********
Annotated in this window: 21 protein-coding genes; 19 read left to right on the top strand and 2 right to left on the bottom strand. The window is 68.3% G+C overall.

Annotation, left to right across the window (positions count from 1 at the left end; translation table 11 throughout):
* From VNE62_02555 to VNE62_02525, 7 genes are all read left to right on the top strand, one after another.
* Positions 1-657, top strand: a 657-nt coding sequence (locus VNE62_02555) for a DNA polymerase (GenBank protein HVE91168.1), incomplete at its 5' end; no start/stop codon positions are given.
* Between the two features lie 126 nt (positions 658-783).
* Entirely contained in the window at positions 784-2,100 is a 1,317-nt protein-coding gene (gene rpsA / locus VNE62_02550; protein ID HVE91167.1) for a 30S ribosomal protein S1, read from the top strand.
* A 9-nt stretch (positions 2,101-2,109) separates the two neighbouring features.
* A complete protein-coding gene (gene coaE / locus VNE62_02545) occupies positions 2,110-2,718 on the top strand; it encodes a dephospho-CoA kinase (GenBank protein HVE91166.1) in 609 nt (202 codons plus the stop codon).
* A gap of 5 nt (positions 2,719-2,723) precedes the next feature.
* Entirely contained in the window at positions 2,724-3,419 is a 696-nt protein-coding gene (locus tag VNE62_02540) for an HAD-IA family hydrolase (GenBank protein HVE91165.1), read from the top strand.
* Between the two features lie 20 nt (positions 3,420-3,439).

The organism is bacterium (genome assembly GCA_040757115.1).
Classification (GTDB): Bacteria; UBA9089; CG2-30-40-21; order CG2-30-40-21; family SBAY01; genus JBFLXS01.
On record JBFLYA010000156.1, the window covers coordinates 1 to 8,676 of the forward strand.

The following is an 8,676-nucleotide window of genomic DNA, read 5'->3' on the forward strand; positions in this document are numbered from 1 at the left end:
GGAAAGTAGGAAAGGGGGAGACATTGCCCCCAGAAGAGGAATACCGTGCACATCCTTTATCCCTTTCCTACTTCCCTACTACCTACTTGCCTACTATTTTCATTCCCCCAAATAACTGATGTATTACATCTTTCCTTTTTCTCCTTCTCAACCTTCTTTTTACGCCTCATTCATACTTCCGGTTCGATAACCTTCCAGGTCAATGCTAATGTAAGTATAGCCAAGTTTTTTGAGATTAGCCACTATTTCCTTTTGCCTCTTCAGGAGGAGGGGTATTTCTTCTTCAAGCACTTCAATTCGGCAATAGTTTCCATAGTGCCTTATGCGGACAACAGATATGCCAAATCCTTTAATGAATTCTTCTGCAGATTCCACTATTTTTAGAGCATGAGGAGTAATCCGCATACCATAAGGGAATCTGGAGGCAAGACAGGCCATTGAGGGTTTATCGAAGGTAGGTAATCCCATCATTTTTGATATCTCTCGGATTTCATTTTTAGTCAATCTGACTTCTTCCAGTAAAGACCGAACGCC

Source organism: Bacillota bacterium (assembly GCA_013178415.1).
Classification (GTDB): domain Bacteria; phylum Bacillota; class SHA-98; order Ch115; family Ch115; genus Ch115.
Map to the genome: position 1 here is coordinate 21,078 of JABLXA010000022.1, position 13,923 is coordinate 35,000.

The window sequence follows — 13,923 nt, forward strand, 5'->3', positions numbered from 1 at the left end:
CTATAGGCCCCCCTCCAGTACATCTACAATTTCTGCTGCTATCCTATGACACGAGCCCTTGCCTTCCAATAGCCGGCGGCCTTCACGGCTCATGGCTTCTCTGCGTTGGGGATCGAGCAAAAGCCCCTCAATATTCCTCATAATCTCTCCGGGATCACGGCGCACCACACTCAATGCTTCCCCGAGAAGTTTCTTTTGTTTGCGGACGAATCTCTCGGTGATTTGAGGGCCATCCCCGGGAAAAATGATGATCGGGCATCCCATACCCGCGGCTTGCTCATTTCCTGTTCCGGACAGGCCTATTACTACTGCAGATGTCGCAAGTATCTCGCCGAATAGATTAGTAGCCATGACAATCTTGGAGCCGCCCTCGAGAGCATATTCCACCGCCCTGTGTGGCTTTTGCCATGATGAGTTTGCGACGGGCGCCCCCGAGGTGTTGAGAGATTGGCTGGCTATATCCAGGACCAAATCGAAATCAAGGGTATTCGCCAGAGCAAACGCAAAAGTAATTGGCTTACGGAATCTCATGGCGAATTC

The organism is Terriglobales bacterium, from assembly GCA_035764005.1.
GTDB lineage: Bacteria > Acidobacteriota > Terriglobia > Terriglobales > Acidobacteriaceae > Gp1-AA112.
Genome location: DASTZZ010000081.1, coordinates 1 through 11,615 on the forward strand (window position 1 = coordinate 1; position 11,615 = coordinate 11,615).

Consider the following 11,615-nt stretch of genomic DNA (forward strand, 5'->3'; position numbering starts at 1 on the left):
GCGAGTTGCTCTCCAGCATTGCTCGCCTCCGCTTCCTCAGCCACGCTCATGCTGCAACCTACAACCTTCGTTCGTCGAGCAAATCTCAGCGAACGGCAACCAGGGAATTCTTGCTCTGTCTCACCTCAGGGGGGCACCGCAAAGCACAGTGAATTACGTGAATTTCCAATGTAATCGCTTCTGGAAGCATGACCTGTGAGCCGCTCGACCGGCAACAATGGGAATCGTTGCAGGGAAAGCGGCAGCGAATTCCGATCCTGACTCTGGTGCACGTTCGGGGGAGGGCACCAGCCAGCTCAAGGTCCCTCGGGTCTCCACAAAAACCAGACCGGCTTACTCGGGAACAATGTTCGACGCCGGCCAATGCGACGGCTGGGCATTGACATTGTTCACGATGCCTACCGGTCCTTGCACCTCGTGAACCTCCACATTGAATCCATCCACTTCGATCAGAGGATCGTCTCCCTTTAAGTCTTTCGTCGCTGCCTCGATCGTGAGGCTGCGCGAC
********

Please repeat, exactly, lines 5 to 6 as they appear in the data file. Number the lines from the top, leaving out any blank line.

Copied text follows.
* Between the two features lie 126 nt (positions 658-783).
* Entirely contained in the window at positions 784-2,100 is a 1,317-nt protein-coding gene (gene rpsA / locus VNE62_02550; protein ID HVE91167.1) for a 30S ribosomal protein S1, read from the top strand.